There are income tax consequences to transferring annuities for less than full and adequate consideration.

If you are considering making a gift of annuities in trust, keep the following in mind:

If an individual who holds an annuity contract transfers it without full and adequate consideration, such individual shall be treated as receiving an amount equal to the excess of the cash surrender value of such contract at the time of transfer, over the investment in such contract at such time, under the contract as an amount not received as an annuity.

In other words, gifting an annuity triggers gain to the annuity owner to the extent the cash surrender value exceeds basis, as a general rule.

In may be possible to avoid the general rule through proper drafting. There is at least one IRS private letter ruling that indicates there is no ownership change for income tax purposes when an annuity owner transfers his annuity to a grantor trust. A grantor trust is a trust containing certain provisions that cause it to be ignored as a separate entity for income tax purposes (but not necessarily estate and gift tax purposes). However, private letter rulings may not be relied upon as binding authority against the IRS. Nonetheless, there is reason to believe that gain is not triggered when the transferee is a grantor trust.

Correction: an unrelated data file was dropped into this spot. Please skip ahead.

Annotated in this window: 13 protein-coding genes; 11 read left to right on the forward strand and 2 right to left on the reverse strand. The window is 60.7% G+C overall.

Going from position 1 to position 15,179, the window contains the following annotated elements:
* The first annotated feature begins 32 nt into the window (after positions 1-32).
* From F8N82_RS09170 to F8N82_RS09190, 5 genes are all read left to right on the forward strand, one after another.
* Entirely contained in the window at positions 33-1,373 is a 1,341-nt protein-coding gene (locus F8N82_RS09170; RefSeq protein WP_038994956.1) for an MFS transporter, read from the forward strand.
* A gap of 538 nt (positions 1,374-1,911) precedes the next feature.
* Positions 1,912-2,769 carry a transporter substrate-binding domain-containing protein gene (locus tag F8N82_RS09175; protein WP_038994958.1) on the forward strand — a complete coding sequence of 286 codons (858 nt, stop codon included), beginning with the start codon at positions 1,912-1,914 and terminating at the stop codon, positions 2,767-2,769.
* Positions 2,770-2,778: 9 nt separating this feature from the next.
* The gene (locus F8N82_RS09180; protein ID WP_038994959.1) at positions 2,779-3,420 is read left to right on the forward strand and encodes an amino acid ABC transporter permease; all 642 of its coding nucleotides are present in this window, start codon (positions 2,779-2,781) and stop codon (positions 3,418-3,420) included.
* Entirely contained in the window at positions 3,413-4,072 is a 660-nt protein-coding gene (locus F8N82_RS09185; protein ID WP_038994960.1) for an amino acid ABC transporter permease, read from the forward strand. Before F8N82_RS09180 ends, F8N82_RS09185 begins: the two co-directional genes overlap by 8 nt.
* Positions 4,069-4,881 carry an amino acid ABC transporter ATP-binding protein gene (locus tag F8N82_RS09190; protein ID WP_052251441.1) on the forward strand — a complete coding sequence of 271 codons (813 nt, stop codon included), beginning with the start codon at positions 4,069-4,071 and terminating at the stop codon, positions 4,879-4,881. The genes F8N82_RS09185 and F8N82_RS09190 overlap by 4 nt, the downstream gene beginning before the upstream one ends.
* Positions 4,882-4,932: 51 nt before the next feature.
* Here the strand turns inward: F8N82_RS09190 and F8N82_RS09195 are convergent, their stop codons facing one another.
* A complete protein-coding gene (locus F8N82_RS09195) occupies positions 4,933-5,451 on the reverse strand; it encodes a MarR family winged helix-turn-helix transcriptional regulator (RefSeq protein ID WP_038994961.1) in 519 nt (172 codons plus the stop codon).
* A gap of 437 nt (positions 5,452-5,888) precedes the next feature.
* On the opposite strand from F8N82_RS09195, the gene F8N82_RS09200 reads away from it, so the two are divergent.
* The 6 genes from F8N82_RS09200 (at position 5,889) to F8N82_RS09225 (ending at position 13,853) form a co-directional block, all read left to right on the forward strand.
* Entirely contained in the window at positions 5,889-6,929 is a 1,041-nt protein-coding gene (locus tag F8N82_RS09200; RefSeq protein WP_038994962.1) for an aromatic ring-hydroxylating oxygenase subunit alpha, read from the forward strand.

There is another issue, but it seems to be more theoretical than real. I.R.C. § 72(u) states:

If any annuity contract is held by a person who is not a natural person, such contract shall not be treated as an annuity contract for purposes of this subtitle (other than subchapter L), and the income on the contract for any taxable year of the policyholder shall be treated as ordinary income received or accrued by the owner during such taxable year. 

However, the statute goes on to say that holding by a trust or other entity as an agent for a natural person shall not be taken into account.

Source: I.R.C. § 72(e)(4)(C), PLR 200449017

Posted by Joel D. Roettger, JD, LLM, EPLS